What is the Sullivan case and Reference to Social Media?
September 1, 2021 | View PDF
Interestingly enough L.B. Sullivan was police commissioner in Montgomery, AL in 1960. An ad was displayed in the New York Times regarding the request for donations for the defense of Martin Luther King, Jr. The ad did not mention Sullivan specifically but was critical of the Montgomery Police Department. Sullivan felt that the incorrect statements in the Times ad regarding his department personnel reflected on him as commissioner. Under Alabama law, it was necessary that Sullivan object in writing to the New York Times, which he did. The Times did not retract the ad and Sullivan sued. Sullivan was awarded $500,000.00 in Circuit Court and the Alabama Supreme Court affirmed. The case was heard by the United States Supreme Court.
In 1964, the United States Supreme Court reversed the holding of the Alabama Supreme Court in this First Amendment case regarding libel. At the time there were several cases against northern media outlets reporting on civil rights issues and it was the feeling of those in authority in the South that had been criticized that several of the criticisms were libelous. Alabama Governor John Patterson got into the fray with the Times stating how he was offended as Governor of Alabama and demanded a retraction. The Times retracted the ad based on Patterson’s demand but did not mention Sullivan. The Court felt that to have free and open reporting on events even if mistakes were made in reporting it was critical to move forward where public officials are concerned, summed up by; “the First Amendment protects the publication of all statements, even false ones, about the conduct of public officials except when statements are made with actual malice (with the knowledge that they are false) or in reckless disregard of their truth or falsity.”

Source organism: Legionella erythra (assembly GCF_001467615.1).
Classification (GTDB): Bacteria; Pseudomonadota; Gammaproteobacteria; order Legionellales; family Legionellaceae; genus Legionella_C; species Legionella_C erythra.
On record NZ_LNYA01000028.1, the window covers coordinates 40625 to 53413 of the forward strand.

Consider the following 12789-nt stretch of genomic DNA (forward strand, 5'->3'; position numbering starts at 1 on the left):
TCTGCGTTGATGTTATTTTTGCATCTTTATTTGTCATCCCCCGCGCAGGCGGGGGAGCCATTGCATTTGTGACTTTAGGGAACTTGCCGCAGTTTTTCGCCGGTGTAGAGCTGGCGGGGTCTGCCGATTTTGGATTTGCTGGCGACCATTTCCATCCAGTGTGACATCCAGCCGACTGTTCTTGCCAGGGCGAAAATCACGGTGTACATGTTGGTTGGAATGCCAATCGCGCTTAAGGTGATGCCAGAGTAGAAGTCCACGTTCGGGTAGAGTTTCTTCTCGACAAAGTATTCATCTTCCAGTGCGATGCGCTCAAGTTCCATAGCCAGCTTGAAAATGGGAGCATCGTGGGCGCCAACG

Sullivan, like so many other monumental decisions has expanded over time regarding freedom of speech. A 1967 case further expanded this case to include public figures, not only to include public officials but now includes movie and television actors, businessmen, musicians and even people like Kim Kardashian whom I am yet to figure out how she is relevant to the world. A 1988 case, Hustler Magazine, Inc. v. Falwell involved an ad in Hustler magazine that suggested Rev. Falwell to be an incestuous drunk. Though under Sullivan one might argue that the parody ad was in reckless disregard of truth, it was held by the Court that public figures are prohibited “from recovering damages for the tort of intentional infliction of emotional distress (IIED), if the emotional distress was caused by a caricature, parody, or satire of the public figure that a reasonable person would not have interpreted as factual.”
Twenty-eight years ago, then law professor Elena Kagan (now Supreme Court justice) suggested in a writing that Sullivan should be reconsidered. She suggested that both truthful statements of fact were supported as well as false statements. Conservative Justices Gorsuch and Thomas are now suggesting as well that Sullivan should be reconsidered. Gorsuch has pointed out that with the rise of social media and a decline of standard media outlets there has been a decline in fact checking. While Sullivan’s objective was an informed public debate now many people on social media have become something of a public figure. With that in mind, “fake news” and less fact checking has been on the rise, everyone believing their stories to be protected as being libelous. Justice Thomas submitted recently that the 2016 shooting in a Washington pizzeria was the result of a crazed conspiracy theory that had circulated online. He is concerned that people on social media now become public figures of sort and unlike real public figures who have the ability to defend themselves, others do not have the personal or public resources to defend them against libelous remarks.
It will be interesting to follow potential changes in Sullivan.
As always if you do not have an attorney, ask a trusted friend or family member or contact the Alabama State Bar, Lawyer Referral service.
Ronald A. Holtsford, Esq., Ronald A. Holtsford, LLC, 7956 Vaughn Road, Box #124, Montgomery, AL 36116, (334) 220-3700, email@example.com
This article is informative only and not meant to be all inclusive. Additionally this article does not serve as legal advice to the reader and does not constitute an attorney- client relationship. The reader should seek counsel from their attorney should any questions exist.”No representation is made that the quality of legal services performed is greater than the quality of legal services performed by other lawyers.”